noun (used with a singular verb)
noun, plural ro·mans [raw-mahn] /rɔˈmɑ̃/. French.
Origin of Roman
Examples from the Web for romans
Contemporary Examples of romans
Ancient Romans exchanged gifts of figs and honey and would make sure to work part of the day as a good omen for the coming year.New Year’s Eve, Babylon Style
December 31, 2014
The Ancient Greeks and Romans carried ruby flags into battle.Scarlet Is the New Black
August 31, 2014
Tribes killing their neighbors and burning their fields were now depriving the Romans of soldiers to conscript and produce to tax.War! What Is It Good For? A Lot
August 13, 2014
In the second century, wealthy Romans served to their guests a confectionary treat containing cannabis.The Chronic Chronicles: A History of Pot
July 6, 2014
Romans first cultivated vines there in the 2nd century B.C., and viticulture flourished.Germany’s Wine Revolution Is Just Getting Started
April 26, 2014
Historical Examples of romans
This time the Romans decided to be thorough in their work of destruction.Ancient Man
Hendrik Willem van Loon
After that the Romans sailed over from Italy and conquered her again.Buried Cities, Part 2
We have a letter that one of those old Romans wrote to a friend.Buried Cities: Pompeii, Olympia, Mycenae
Powerful tribes, like the Romans, Saxons and Normans, have tried to overwhelm them.Welsh Fairy Tales
William Elliott Griffis
The Romans adapted their dwellings to the climate in which they lived.English Villages
P. H. Ditchfield
Word Origin for roman
Old English, from Latin Romanus "of Rome, Roman," from Roma "Rome" (see Rome). The adjective is c.1300, from Old French Romain. The Old English adjective was romanisc, which yielded Middle English Romanisshe.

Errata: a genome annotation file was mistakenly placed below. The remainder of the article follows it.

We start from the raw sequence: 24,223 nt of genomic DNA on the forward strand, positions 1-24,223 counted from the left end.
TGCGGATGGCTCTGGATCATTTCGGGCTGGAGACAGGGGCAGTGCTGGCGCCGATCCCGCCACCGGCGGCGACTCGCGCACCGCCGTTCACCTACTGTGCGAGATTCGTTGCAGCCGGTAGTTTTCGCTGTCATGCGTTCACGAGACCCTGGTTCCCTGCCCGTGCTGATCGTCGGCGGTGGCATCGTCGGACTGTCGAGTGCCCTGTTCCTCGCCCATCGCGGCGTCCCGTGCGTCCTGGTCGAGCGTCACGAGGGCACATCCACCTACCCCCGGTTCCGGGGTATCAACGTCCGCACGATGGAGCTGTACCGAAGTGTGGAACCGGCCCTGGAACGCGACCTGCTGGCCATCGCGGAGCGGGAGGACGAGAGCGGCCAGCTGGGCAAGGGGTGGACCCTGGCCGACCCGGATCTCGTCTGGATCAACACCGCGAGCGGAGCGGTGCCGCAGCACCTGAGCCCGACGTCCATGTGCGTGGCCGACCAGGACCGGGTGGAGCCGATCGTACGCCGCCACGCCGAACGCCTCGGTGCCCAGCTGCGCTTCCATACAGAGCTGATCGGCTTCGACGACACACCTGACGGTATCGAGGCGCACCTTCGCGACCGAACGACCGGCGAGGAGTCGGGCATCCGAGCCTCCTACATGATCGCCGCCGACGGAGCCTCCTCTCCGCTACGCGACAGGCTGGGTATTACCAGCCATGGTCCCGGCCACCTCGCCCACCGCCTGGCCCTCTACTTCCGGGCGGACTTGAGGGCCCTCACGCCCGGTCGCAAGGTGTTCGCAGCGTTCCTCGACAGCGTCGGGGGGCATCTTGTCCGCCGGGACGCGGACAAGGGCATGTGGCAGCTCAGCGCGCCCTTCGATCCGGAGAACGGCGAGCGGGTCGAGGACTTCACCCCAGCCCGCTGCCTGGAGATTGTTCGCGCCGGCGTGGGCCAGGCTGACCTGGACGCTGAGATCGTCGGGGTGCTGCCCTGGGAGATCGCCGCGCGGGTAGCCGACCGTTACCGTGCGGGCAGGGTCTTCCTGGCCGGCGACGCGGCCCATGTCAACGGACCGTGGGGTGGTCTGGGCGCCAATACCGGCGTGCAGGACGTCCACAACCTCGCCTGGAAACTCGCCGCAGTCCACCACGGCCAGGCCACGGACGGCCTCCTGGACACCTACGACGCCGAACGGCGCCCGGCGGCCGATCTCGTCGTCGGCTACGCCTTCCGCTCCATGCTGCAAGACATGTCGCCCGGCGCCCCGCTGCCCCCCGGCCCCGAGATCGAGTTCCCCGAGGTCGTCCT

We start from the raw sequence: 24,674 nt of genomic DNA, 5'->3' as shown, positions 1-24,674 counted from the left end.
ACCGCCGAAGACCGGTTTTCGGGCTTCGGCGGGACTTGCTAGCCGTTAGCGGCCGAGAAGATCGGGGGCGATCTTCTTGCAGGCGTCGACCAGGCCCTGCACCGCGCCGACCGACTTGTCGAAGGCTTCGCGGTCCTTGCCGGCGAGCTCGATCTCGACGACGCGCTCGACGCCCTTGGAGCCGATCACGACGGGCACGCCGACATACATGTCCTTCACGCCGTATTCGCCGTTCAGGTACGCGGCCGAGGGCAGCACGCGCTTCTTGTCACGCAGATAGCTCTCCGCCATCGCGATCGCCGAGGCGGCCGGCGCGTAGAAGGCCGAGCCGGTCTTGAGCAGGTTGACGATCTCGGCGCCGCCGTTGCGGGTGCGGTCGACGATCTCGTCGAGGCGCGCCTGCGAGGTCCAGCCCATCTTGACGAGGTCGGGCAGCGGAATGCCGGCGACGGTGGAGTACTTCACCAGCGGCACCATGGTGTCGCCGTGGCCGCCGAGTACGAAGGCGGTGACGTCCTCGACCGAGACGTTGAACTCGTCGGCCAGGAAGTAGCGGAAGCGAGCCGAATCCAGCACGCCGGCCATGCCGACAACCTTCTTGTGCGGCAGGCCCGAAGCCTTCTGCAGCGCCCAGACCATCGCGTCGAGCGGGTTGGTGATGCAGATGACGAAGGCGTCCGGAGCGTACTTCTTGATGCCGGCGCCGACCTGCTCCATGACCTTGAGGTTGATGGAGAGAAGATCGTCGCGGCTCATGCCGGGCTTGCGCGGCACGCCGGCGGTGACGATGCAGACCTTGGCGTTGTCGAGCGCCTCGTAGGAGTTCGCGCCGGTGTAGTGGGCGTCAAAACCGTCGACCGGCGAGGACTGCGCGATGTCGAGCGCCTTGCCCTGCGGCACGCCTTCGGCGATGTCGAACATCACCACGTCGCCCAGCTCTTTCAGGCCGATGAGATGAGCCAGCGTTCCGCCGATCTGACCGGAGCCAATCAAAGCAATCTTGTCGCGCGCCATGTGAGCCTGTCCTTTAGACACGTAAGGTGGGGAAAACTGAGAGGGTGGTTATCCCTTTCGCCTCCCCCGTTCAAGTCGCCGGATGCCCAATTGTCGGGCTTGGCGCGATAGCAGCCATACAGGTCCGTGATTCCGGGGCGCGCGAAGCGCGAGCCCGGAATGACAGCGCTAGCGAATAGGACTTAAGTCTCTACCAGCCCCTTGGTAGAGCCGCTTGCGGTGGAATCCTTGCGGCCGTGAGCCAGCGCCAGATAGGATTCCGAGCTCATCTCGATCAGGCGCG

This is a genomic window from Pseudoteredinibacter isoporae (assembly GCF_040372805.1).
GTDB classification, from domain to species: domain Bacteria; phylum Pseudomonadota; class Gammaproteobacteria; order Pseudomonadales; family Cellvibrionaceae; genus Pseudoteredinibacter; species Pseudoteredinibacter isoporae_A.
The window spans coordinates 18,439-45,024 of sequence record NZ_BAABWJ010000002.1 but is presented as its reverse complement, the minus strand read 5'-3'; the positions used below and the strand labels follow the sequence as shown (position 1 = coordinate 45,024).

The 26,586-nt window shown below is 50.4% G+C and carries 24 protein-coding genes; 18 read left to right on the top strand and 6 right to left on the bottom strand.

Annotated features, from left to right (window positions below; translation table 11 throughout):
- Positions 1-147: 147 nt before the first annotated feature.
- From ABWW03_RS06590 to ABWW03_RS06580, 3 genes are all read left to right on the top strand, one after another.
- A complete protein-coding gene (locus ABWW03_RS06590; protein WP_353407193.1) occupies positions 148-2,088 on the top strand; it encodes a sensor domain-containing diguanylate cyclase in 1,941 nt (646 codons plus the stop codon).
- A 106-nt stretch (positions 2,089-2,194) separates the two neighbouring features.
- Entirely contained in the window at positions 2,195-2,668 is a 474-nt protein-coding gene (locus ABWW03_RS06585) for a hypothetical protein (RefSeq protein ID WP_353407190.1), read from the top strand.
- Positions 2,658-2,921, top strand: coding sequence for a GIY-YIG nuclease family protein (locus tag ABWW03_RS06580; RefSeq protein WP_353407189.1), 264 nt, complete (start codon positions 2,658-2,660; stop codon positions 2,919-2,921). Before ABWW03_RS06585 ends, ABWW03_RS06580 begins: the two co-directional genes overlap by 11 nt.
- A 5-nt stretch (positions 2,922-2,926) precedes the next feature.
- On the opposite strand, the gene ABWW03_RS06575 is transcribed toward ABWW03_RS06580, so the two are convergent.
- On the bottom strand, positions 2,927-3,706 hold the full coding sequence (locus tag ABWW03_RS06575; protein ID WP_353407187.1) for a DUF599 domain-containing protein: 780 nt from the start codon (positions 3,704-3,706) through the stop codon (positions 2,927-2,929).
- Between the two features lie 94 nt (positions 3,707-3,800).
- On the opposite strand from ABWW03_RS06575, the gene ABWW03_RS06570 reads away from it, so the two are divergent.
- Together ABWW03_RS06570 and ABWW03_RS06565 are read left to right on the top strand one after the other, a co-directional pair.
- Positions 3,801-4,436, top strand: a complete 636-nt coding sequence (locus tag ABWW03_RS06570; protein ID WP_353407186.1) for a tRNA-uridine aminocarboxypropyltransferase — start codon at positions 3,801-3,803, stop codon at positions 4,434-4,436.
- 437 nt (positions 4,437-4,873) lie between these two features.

As a type of numeral (usually contrasted to Arabic) it is attested from 1728; as a type of lettering (based on the upright style typical of Roman inscriptions, contrasted to Gothic, or black letter, and italic) it is recorded from 1510s. Roman nose is from 1620s. Roman candle as a type of fireworks is recorded from 1834. Roman Catholic is attested from c.1600, a conciliatory formation from the time of the Spanish Match, replacing Romanist, Romish which by that time had the taint of insult in Protestant England.
"a novel," 1765, from French roman, from Old French romanz (see romance (n.)); roman à clef, novel in which characters represent real persons, literally "novel with a key" (French), first attested in English 1893. And, for those who can't get enough of it, roman policier "a story of police detection" (1928).
see when in Rome do as the Romans do.